Recovery is Real Y’all

Part 4

(part 1 can be found here)   (part 2 can be found here)  (part 3 can be found here)

This is where the real story about a hysterectomy begins to be honest: The recovery process. 

For someone like me who rarely slows down and doesn’t like to need or accept help, this part was super tough. I am also not a fan of taking pain medication for a variety of reasons, but mostly because of the “C” word: Constipation! (Did I mention I’ve had struggles in that department?) Well, I was not so stubborn that I didn’t take the hydrocodone and ibuprofen prescribed. I did wean off the hydro after 5 or 6 days, but continued pain control with ibuprofen and managed the constipation pretty well. 

That first full day home, I walked around the house a lot to try to get things moving. My belly was rumbly. I was also a little congested so I used the respiratory contraption as directed and walked as much as possible. In fact, I walked outside over to my cottage so I could get fresh air. This was the beginning of my quest to walk outside daily. I was fully committed to it in fact – and I was committed to walking a little further each day no matter what.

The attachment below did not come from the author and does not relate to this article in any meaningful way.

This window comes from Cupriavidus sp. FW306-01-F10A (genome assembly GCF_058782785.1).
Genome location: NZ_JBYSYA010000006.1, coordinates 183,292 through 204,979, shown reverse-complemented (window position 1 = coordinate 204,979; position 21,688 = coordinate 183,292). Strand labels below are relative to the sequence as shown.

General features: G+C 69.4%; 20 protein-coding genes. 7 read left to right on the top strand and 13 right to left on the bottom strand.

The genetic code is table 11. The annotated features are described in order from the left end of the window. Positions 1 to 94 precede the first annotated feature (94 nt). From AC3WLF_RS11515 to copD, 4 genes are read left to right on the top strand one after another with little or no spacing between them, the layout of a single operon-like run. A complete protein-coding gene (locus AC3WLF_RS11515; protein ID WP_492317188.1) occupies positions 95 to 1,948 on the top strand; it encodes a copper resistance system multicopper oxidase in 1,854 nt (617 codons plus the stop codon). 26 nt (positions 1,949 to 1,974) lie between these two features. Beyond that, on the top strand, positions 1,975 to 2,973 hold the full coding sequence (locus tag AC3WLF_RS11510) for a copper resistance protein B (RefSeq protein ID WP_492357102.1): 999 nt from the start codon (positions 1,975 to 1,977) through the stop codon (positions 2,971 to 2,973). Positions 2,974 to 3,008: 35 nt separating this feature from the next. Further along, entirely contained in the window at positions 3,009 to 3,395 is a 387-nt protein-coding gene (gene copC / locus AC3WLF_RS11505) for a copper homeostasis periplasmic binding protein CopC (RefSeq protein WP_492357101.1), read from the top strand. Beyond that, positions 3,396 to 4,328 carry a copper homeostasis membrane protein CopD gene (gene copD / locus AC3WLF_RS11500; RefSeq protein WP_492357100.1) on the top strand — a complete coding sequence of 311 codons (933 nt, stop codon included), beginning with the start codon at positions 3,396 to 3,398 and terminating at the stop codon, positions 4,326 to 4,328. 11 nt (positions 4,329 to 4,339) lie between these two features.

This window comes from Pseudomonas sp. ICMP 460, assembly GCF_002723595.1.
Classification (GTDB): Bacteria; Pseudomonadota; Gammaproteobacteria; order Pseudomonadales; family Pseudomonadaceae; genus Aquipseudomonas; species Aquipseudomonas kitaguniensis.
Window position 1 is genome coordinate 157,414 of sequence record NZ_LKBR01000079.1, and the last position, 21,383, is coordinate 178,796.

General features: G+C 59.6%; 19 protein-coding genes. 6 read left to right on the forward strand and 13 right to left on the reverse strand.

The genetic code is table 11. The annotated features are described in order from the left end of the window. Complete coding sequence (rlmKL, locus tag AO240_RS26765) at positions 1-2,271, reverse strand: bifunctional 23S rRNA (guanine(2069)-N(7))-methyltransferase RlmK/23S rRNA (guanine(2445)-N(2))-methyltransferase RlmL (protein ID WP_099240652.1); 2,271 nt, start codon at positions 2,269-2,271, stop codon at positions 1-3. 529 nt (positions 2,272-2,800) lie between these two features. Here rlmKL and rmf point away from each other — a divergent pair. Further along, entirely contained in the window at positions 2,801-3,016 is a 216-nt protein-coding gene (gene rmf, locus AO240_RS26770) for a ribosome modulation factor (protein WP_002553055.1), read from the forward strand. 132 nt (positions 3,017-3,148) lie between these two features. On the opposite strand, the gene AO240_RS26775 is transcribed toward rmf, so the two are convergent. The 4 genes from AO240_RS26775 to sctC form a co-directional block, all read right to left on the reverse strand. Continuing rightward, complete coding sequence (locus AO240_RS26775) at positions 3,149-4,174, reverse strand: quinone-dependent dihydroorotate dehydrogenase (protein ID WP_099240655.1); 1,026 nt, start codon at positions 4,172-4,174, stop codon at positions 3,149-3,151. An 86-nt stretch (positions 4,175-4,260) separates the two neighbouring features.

I highly recommend a tea called Smooth Move. Yep, you guessed it, it is a tea with a natural laxative. I swear by it and keep it on hand. In fact I drink a cup most evenings. I drank a cup before turning in with the belly gurgling. The next day, there was lots more gurgling and gas and finally, it hit! BINGO! I had bathroom victory! It was literally my highlight for the day because I had dreaded this part more than anything from the get go. The things that make us happy at this age are hilarious!